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÷ PERSONAL BUT POLITE +'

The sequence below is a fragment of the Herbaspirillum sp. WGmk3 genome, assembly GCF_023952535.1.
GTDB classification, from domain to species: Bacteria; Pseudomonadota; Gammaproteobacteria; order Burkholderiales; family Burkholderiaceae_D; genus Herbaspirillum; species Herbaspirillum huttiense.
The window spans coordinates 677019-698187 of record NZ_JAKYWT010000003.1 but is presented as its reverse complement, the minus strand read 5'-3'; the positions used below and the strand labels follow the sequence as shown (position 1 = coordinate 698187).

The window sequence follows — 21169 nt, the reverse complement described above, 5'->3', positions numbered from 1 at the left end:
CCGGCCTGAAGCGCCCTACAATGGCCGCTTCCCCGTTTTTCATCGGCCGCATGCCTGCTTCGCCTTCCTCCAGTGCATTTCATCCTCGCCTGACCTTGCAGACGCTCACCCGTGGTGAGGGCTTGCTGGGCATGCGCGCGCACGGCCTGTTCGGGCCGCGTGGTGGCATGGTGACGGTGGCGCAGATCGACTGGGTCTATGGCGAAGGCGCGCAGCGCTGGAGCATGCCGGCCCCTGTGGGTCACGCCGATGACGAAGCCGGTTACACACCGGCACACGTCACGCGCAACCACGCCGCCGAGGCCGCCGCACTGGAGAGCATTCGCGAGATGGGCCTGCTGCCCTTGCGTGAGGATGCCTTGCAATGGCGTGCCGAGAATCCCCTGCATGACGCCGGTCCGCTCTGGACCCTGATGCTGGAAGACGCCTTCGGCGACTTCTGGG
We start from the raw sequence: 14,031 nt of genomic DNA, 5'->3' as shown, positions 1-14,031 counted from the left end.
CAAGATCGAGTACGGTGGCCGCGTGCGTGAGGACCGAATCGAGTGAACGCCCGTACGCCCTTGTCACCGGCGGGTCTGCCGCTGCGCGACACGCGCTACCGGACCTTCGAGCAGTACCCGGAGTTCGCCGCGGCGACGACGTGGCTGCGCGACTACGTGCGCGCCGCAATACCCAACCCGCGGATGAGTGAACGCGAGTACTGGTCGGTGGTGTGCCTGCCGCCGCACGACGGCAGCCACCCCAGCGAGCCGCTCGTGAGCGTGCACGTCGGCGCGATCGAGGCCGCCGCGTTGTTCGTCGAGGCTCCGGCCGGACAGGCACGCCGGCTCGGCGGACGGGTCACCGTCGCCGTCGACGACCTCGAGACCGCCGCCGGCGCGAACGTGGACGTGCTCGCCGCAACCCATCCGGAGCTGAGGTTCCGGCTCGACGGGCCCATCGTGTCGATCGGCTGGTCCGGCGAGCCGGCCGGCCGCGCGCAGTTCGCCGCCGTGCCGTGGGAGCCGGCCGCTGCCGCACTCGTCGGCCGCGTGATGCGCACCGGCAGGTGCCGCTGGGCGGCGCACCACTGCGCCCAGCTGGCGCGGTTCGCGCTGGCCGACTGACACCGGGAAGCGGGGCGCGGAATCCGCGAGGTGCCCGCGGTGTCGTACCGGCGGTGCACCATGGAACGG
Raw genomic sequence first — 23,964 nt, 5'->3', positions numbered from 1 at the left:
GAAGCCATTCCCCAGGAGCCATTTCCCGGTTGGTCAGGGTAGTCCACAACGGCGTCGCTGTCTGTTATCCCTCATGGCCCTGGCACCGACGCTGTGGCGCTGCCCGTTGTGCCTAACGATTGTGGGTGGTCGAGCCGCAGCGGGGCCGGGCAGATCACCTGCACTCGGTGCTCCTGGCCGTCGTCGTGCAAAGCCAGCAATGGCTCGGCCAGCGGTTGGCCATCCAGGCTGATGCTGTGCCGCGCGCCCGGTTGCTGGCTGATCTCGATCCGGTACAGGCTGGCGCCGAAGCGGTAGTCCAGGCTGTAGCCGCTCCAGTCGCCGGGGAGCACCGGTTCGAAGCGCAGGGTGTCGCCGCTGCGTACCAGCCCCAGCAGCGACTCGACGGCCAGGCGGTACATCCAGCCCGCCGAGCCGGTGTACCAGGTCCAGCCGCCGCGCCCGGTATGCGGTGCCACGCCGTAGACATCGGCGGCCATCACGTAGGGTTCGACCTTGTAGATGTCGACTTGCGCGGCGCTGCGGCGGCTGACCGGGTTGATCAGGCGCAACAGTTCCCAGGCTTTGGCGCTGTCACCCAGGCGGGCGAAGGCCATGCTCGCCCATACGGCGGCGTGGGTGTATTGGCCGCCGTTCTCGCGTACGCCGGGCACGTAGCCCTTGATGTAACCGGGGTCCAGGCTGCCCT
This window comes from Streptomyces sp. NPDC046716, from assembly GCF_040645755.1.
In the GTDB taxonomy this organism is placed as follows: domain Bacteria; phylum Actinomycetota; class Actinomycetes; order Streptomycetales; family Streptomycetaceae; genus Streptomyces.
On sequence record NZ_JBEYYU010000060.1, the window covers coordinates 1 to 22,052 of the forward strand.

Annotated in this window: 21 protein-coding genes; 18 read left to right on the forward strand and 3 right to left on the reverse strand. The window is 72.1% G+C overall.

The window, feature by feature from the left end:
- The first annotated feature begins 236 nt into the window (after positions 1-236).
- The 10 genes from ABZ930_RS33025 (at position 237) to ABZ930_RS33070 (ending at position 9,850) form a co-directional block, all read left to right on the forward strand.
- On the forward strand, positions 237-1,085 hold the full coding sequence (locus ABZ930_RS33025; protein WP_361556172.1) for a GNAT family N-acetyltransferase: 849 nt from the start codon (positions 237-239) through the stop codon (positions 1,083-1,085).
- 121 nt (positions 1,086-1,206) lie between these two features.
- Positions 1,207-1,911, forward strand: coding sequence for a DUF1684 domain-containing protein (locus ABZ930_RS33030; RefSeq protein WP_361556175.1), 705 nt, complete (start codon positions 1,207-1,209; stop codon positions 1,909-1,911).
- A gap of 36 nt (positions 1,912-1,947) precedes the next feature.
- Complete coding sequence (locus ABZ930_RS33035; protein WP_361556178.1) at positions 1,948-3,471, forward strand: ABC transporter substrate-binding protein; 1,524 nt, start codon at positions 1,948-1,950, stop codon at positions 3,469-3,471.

Mi:d.,-.s Latane, Gullet and RaphiHd ltave Sunday for a carnival trip. Margaret and Johnston Barrow will uj, in New Orleans for Mardi Gras. :lIorltiler Taylor returned at the weL-Qe:-l d from Shreveport. Miss lEva Harvey is at home from s( looll at Lafayette. Mrs. J. L. Golsan and Miss Mamie Golsan leave for a city visit. Miss Jessie Ball will spend the week end with Miss Mary Tooraen. An(ee, Ard and Harry Daniei spent 'lhurI-day in Jackson. l:dule Lawrason made a trip to .New Orleans, this week. li.. C. Wihox was in Baton Rouge, Monday afternoon. G. M. Lester was in Baton Rouge during the early part of the week. Capt. B. L. Barrow was here from Baton Rouge, Sunday. Miss Margaret Lawrason is in New Orleans since last week. E,'lrie Robinson spent Monday af t,-rnoon in Baton Rouge on business. Mrs. L. W. Rogers spent Thursday in Blaton Rouge. Mrs. M. U. Jackson was in town Tuesday. Miss Mamie Butler has returned Ifi ;: her pleasant trip to New Or IPthns. Mrs. Jos. Stern was very ill, Sat iorday night, but has been somewhat ttter, this week. Cadet Sam Williams was here for the week-end, leaving Monday after noon. .\lr. and Mrs. J. W. McQueen and Mrs. .las. Perkins were in Baton Rouge, Tuesday, for the day. M:ss 'Belle Tempel leaves soon to visit friends in New Orleans for sev eral weeks. Miss Mel. Leake will be the guest on Mardi Gras of Miss Medora Tar leton, of New Orleans. Miss Vivian Mann will be in New (rleans for the carnival. Her cous in, Louis Mann, will accompany her to the city. Miss Sarah Butler has,gone on from New Orleans to Natchez where she will be the guest of Miss Helen Byrnes for that city's carnival. Mr. and Mrs. J. R. Matthews and children, and Mr. and Mrs. Wade Bu luuoi were dinner guests of Mr. and Mrs. Wade Richardson. Miss Maggie Gore Left Friday to be the guest of her sister, Mrs. Wal ttr Priest, for the late carnival sea son. Messrs. H. C. Leake and Johnston Armstrong were here Saturday on business connected with the estate of the late Judge W. W. Leake. In some way the wires failed to connect, and we did not report the recent visit of some weeks here of Miss Lottie Hochenedel. She return ed to Clinton last week. Mrs. T. H. Ellis, Miss Maggie El lis and Master C. B. Maguire return ed Monday from New Orleans. Mrs. Magulre remained for a longer visit with her sister, Mrs. Hunter Leake. Mrs. A. W. Ard and daughter, Miss loaud, leave today for' their new hlu,.it in Bogalusa. They spent a few uays at Star Hill with her sist;r, Mrs. E. I. Daniel. Mrs. Ruffin Munson and Mrs. Iuf fington Beale and baby, of Ba:on Rouge, were recently the guests of the Misses Maryman at their pleas ant West Feliciana home. Capt. John L. Wells and family left Tuesday to reside in Baton Rouge. Their departure is regret ted, and we hope that in the coua'9e of a short while he will decide to re turn to his old home. DIr. and Mrs. E. M. Levert leave shortly, as the former has atcreprd a position as ship's doctor on a ves sel of the United Fruit Co. Mrs. Le vert wil.l board with his relatives in New Orleans. Mr. P. S. Johnson made a trip to Woodville to see his son, Pinck, Ji, who is doing his first year's work as manager of a plantation. Mr. John son feared that the youth would u, inconvenienced by the bank failure and would not know what to do, but as events proved, he -smelt the smoke in time, and got his money out of the bank. Mrs. Howard Raynham has conclud ed a week's visit here, returning to Mansfield Friday night. She is now employed in the office of the Mans field Enterprise, and her hutsband has a good position in a hardware store. Her brother, W. T. Binning, has re covered from recent injuries causMd by a gasoline engine, but his arm is stil:l weak. Mrs. Ruffin Barrow has rented the , sih nce of Misses HIannah and Mary Town. The high school will have' two days next week, so that Mardi Gras may be e'joyed. This time will be made up at the end of the session. The servants' quarters in the :ear of MI. R. Jackson's country residence burned last Tuesday night. Fortunate ly, the wind was blowing in a direc tion that carried the flames away from the residence and no damage was done to it. 1 , ++~++,+ +^ 4 *,4I ,,,44 ~..*4,,_: CHURCH NOTICES. 4 GRACE CHURCH. Rev. Alvin W. Skardon, Rector. Suti'ay of Purification Holy Communion, 7:30 a. m.; Sunda) School, 9:;0 a. m.; Morning Prayer and Sermon, 11 o'clock; Evening Prayer, 7:30 o'clock. Friday-Litany, 9 a. m. Tae following schedule of services will be observed during Lent: ASH WEDNESDAY Morning Prayer and Penitential Office 9:00 A. M. Vespers 5:(00) P. M. SUNDAYS Holy Communion 7:30 A. M. Morning Prayer and Sermon 11:00 A. M. Evening I'raver and Address 5:00 P. M. WEEK DAYS Monday - Matins 9:00 A. M. Vespers .... 5:00 P. M. Tuesday Matins ..... .. .. :00 A. M. Vespers 5:00 P. M. Wednesday Litany . 9:00 A. M. Vespers 5:00 P. M. Thursday Holy Communion .. .......... :00 A. M. Vespers .. 5:00 P. M. Friday- Litany... 9:00 A. M. Vespers . 5:00 P. M. Saturday- Matins 9.00 A. M. Vespers ....... 5:00 P. M. CHILDREN'S SERVICE Fridays .. 4:00 P. M. CATHOLIC CHURCH. In the Catholic Church there will hL Mass and Distribution of the ashes ;.t 8 o'clock a. m. on Wednesday, the 5th of February. During Lent, Way of the Cross ev try Friday at 4 o'clock p. m. METHODIST CHURCt. Services, morning and evening, S3nday School at usual hour. * ABSENT FRIENDS. 4 A Jacksonville, Fla., paper contains the following item of interest in the Felicianas: Mr. and Mrs. Augustus H. King have announced the engagement of their daughter, Miss Elizabeth An nette King, to Mr. William Fort Pipes, formerly of New Orleans, but now of Jacksonville. Mr. Pipes is a son of Mr. and Mrs. David W. Pipes lof New Orleans. Mr. William Stanley Forsythe died last Friday, at his home in Hale's Point, Tennessee, of pneumonia. His widow is Miss Lodo Haralson, of West Feliciana, and friends and rela tives here are in sympathy with her great sorrow. Her sister, Mrs. H. M. Williams, can not go to her as Hale's Point is quarantined on account of spotted fever. Mrs. Forsythe has two small children, Douglas and Katherine. Mr. Wil;am Ball and family have moved into their new dwelling which he has had built on Troy plantation. PYTHIANS GIVE SUPPER. On Tuesday night, after their reg tiar lodge meeting Bayou Sara Lodge No. 15. Knights of Pythias, gave a supper at thile Meyer Hotel, which wa. attended by about twenty members. A nice supper was served, and al; present enjoyed the affair very much. A. F. Barrow acted as toastmas ter, and ecery member present was called upon for a few remarks. F. F. Converse is slightly indispos ed. 5 or 6 doses 666 will break any case of Chills & Fever; and if taken then as a tonic the Fever will not return. Price 25c. For Sale 203-Acre (plus) Farm with Buildings, etc., and Rail road Switch. 123-Acre Farm with Build ings, etc., opposite the above place. Both fronting Woodville Railroad and wagon road eight miles from 'Court House. Residence now occupied by Max Mann. Residence now occupied by E. S. Quinn. Residence, seven rooms and Kitchen, near Bank. APPLY TO O. D. BROOKS. A MISSIONARY TEA. The ladies of Grace Church, and the older girls of the Junior Auxil iary were entertained at a"Mission ary Tea," Thursday afternoon at re Rectory. Rev. Mr. Skardon and Mrs. Skardon were assisted in receiving by Mrs. Lawrason. A large numoer of ladies were present from the towns and some from the country. Ev cry one was made delightfully wel come and put entirely at ease, so that a charming afternoon resulted. Mr. Skardon gave a pleasant and in spiring little talk. A noticeable fact he mentioned was that there were only two Episcopal churches where at every service the attendance of men exceeded that of women were Grace Church, New Orleans, and Grace Church, St.Francisville. Though a remarkable fact in itself, it had an unmistakable message for the ladies. Miss Amy Leake recited "The First Christmas Tree" adapted from Van L'yke. Other expected numbers ot an informal program were not ren dered because of absence. Refreshments, delicious and dainty, were served by Mrs. Lawrason, Miss Zellie Lawrason, Mrs. Skardon, Miss Pillett, and Mrs. Golsan, concluding a truly charming afternoon. SHERIFF'S SALE. State of Lt,uslana, Parish of West Fellciana, 24th Jud. Dist. Court. Mrs. Henrietta C. Vaughn vs. d ward E. McGehee et ale. By virtue of a Writ of Seizure and Sale to the Sheriff directed by the Honorable Court aforesaid, in the abgve entitled cause, I nave seized and will offer for sale to the high est bidder, at the front door of the Court House in the Town of St. Fran cisville, La., at the hour of 11 o'clock A. M., on Saturday, March 8, 1913, the following property of defendants, to-wit: "A certain piece or parcel of land with all the buildings and improve ments thereon, lying in the Parish of West Feliciana, La., and known as the 'Shirley' plantation, and con taining Six Hundred and Eighty (680) acres, more or less, bounded on the North by lands of Mrs. M. C. Evans; on the East by the Estate of J. N. Evans, and on the South and West by lands of A. N. McGehee." Terms of sale--Cash, with benefit of appraisement. J. H. CLACK, Sheriff. ATTENTION, TRUCK GROWERS. Dr. James Kilbourne has called a meeting of the West Feliciana Truck Growers' Association to be held at the Court House, Saturday, Feb. Sth, at 11 a. m. We cannot urge too strongly the necessity of our truck ers and farmers the necessity of get ting together and planning some con certed action concerning the planting and marketing of truck and produce. The time is already at hand for the planting of several varieties of pro duce and soon the seeds for all kinds should be in the ground. With the progress already developed by a few of our more enterprising truck ers it is not hard to forecast the re sult and benefit to the parish if all will get together and work in unison. We hope to see others fall in line and endeavor to make the dream of these pioneers a reality. WEATHER AND RIVER. The rainfall for the week amount ed to 2.29 inches. For the month of January it amounted to 7.17 inches, as compared with 16.25 inches in De cember. The government weather report yesterday morning read: "Tonight fair; somewhat colder. Frost nearly tc coast. Saturday fair. Light north erly' winds." The river gauge registered 33.5, yes terday, a rise of five feet during the past week. It is bank full here, and the low lands are beginning to fill. The crest of thq present rise has passed Cairo, where 48.8 was record ed. The stagg at Bayou Sara usual ly reached within ten feet of that at Cairo, so only about five feet more is expected here. A. M. E. CONFERENCE., The forty-eighth annual conference of the African Methodist Episcopal Church of Louisiana is being held at Bethel Church, in Bayou Sara, this wedk. Bishop Connor is presiding over the deliberations of the body and has giv en the members of his race some wholesome advice. The conference is one of the largest negro organizations in the state as well as one of the oldest, and is composed of some of the lead ing negro preachers in the country. It is working for the religious, edu cational and spiritual uplift of the ne gro race. Bishop Connor, who has served as pastor and presiding elder in Mississippi and Arkansas, was ele vated to the episcopacy last May in Kansas City, Mo., and assigned lo the distrjct covering Mssisisppi' and Louisiana, and he is presiding ovcr the conference for the first time. He was given a warm reception, Dr. IA. M. Green, the oldest minister in the conference, making the address. FOR GOOD ROADS. Feeling that the future prosperity or the parish depends largely upon whether or not a system of good roads is to be built, and hoping lo reach the most feasible solution of the momentous question, Mr. W. H. Richardson, member of the police jury from the third ward, intends to take the matter up with the police jury at its next sitting. Mr. Richardson has no cut and dried formula to put before the po lice jury; rather it is his idea that the citizens of the various wards get together, and, if possible, select some plian likely to be espoused by a ma jority of the people. This would give the police jury something tangible to work on and would be an advantage of all other plans tried heretofore in which some people worked at log gerheads with the police jury. The police jury can appoint a committee to confer with the citizens' commit tee, and all possible differences could be adjusted before any actual con struction would be undertaken. Mr. Richardson's idea is a good one, and all interested parties are urged to co-operate with him in his worthy endeavor to inaugurate a bet ter systern of roads. Alex. M. Todd, of Jackson, Miss., was here and at Angola, this week, enquiring into the particulars of the death of his brother, Joe Todd, who was run over and killed by a train on the tracks of the L. R. & N. ear ly Monday morning of last week. Mr. Todd stated that his brother left home many years ago and that he had not seen him for over thirty years. He had been employed in le vee work and convict guarding dur ing all that time. ,The deceased left a small estate, and was fifty-i. o years of age. A sister, Miss Lou Todd, of Jackson, Miss., has written Sheriff Clack, asking for particulars concerning her brother's death. The surviving brother and sister are ei ployed in the Mississippi Hospital for the Insane, near Jackson. Messrs. W. T. Forrester and D. I. Norwood are enthusiastic advocates of a bridge over Bayou Sara creek. Sunday they went out to Mr. Nor wood's country place on a hunting trip. A very heavy rain fell Sun day, and when they reached the creek on the return trip they could not cross. Not wishing to spend the night in the country, they .rode down the creek to Bingen station on tne L. R.: & N., reaching there just ten nlnutes after the train for town had passed. To make a long story short, they walked the eight miles in ;he driving rain. Advices from Woodville bring Lhe news that public indignation against C. C. MacLeod, defaulting cashier of the Citizens' Bank of Woodville, was aroused to such a high pitch that Sheriff McCraine took him to the Nat chez jail, last Saturday night, for safe keeping. Sheriff McCraine telephon ed to Sheriff Clack here, Saturday night, and wanted to place MacLeod in our jail, but Mr. Clack did n )t care to run the risk of having a jail torn up any more than did the Mis sissippi sheriff, and refused to take the prisoner. It is reported that the officers went across country to Nor wood by automobiles and caught the trabli passing that place at 2:55 a. m. The party was followed for some dis tance by a crowd of angry Misslssip pians, but before the officers could be intercepted MacLeod was safe in the jail at Natchez. It seems that the temper of the people at Wood ville was such at several times that all that prevented vengeance being taken out on the defaulter was the lack of a determined Leader. Rub-My-Tizn will cure you. ABOUT MacLEOD'S SHORTAGE. The Woodville Republican contaids the following account of the circum stances attending the discovery of MacLeod's shortage: He made his confession to L. r. Ventress, president of the bank, and to J. M. Sessions, vice-president, when he was confronted with an al leged discrepancy between his books and the bank's account with the Hi bernia Bank and Trust Compahy, of New Orleans. An expert accountant is now engaged in auditing the books and the bank is closed pending his report.. Vice-president James M. Sessions went to New Orleans last week for medical treatment and Saturday morn ing called at the Hibernia Bank. He learned that the figures on Mac Leod's books did not agree with the Citizens' Bank account on the books of the Hibernia. The Citizens' Bank always kept a good balance at the Hibernia, and at this time it should have been about $2,500. Mr. Sessions was aiazed, therefore, when he was told there was an overdraft of $170. He decided to make an immediate investigation, so took the evening train and returned to Woodville. He called L. T. Ventress, president of the Citizens' Bank, into consultation, and the two went to MacLeod's house and told him what they had discov ered. MacLeod then made a full con fession, declaring that he was ready to plead guilty and take the conse quences. He stated that he first misappropriated funds of the bank during the year 1908, but that his shortage did not amount to over $10, 000 up to a few months ago, when he began to "plunge" in the cotton market in an effort to recoup his losses. But luck was against him :,nd the money went in big sums. Rub-My-Tiem will cure you. The children are faithful in prac tice to serve in the vested choir dur ing Lent. The church will furnish the vestments. This innovation will be heartily welcome, and will add greater interest to the Lenten ser vices. Maggie Jackson, a colored woman living near the Mississippi line, back of Wilhelm, shot and killed her huits band, last Friday. It seems that the ma' had a habit of beating the wo man and was reaching for the gun after having previously loaded it and threatened to shoot her, when she grabbed the gun and shot him. Par ish Coroner Taylor went up and held an inquest. He pronounced the k;ll ing to be a case of justifiablie homi cide, and Judge Golsan allowed the woman bail in the sum of $250, which she made. We wish all of our subscribers were as prompt as Steven Earles, a colored citizen of the Huckleberry Ridge neighborhood. His subscription expires Jan. 16, and some time about that date he is sure to appear with his one-fifty. Besides Steven is a clean, self-respecting man in gener al, and to repeat, is always prompt with his subscription, having been a subscriber for many years, we believe from the beginning of the paper. There are other prompt ones. Would that ALL were. A wreck of the tie t-ain operating the Woodville Branch of the Y. & M. V. R. R. Tuesday night delayed traf fic on that line about eighteen hours. 'Thd Accommodation did not go to Woodville that night and the mixed train did not come south Wednesday till 3 p. m. It was necessary to burn two cars in order to get the track clAar at that time. A son was born to Mr. and Mrs. C. B. Hamilton, last Saturday. INDIRECT TAXATION BY BAD ROADS. Although a "Citizen" wrote the fol lowing to the Baton Rouge New Ad vocate it is Just as timely and appro priate as written especially for this section of the country. He says: "I can't help but agree with you that it would be well to quit dis cussing good roads and get busy and get them. Iberville parish has thir ty-miles of them, Ascension is now preparing to have twenty-six, cn-. Decting Donaldsonville and Plaque mine, while the northern parishes are way ahead of us, Caddo being in the lead. "The time is ripe in all Louisiana for a more extensive construction of good roads. This state is waking up. we are inviting capital here to de velop its wonderful resources, nud wt must have something inviting to show them when they come. A pros pective buyer came here last week and was delighted with all he had read and heard and seen until he got in a carriage with the local real estate man to go look at the farm in question but going about a mile he said to turn back, he wouldn't buy property at any price on such roads. Another instance,, the prospective buyer was taken out on horseback, that being the only way to travel that direction, he said our lands seemed fertile but he wouldn't like to take chances under our road condi tions. The writer knows several farmers who harvested hay in the fall and put it away for a good mar ket. Now that they have found a ,profitable sale they cannot haul, due to bad roads, and they live only a few miles out of town. It is well known to our community for the past two seasons that hundreds of acres of cane, were lost on account of our roads. We know, too, that there are thousands of loads of wood to halt by wagons, which would give cheap er fuel, but during the winter haul ing is impossible. Drummers do not sell the goods they want to-because store-keepers in rural districts tell them they can't haul. And one could write on and on about our greatest of all draw-backs, but the thing is, we should see to it that we get good roads. A good many of us are sat i fied in making three and one-half when here we have a chance to make 50 per cent; we are willing to lose the chance? If we are not let us get the roads. After we get one and travel it even just one winter we will demand more and the more we have the more we will want and must have." CONSTABLE'S SALE. State of Louisiana, Parish of West Feliciana, First Justice Court. Dr. O. D. Brooks vs. Henry Hewlett. In obedience to a Writ of Flerl Fa cias to me directed by the Honora ble the First Justice Court in and for the Parish and State aforesald, and in the above styled suit, I have siezed and will offer for sale to the highest bidder at the front door of the Court House in the Town of St. Francjsville, Louisiana, at the hour of 11 o'clock a. m., on Saturday, March 8, 1913, the following described property, to. wit: "The undivided one-eighth interest of Henry Hewlett in Lot Number Four in Square Number Eleven in the Town of St. Pranclsville, Louisi ana." Terms of sale-Cash, with benefit o~f appraisement. W. H. WICKER, Constable. A smala blaze occurred on the rootf of Dick Veal's residence, about noon, Tuesday, and did damage to the a.mnount of $25. F. E. Farr is reported as being ill. Which Is Your Favorite Magazine? What magazine will you buy a copy the next two weeks, and we will sup. of each week or each month, if it is ply you. Drop us a postal, indicat brought right here to little old St. ing which magazines you will buy. Francieville, and delivered by us at We will place an order for the your door? March magazines as soon as we can Weare going to handle a few of get a line on what the people want. the most popular magazines for lo- We will also handle any weekly mag cal delivery, and want to get a line azines that you want. on what the people want, in order We are in position to accept sub that we may please the public. It scriptions or renewals of any maga will take but a little trouble on your zinc or periodical published. If you part, and we will do the rest. want to subscribe for as many as if you will buy magazines, kindly two magazines, we can give you ex let us know your preferences within tra special rates. Southern Subscription Supply St. Francisville, La. MMMMMMMMMMMMMMMMMM II· Y I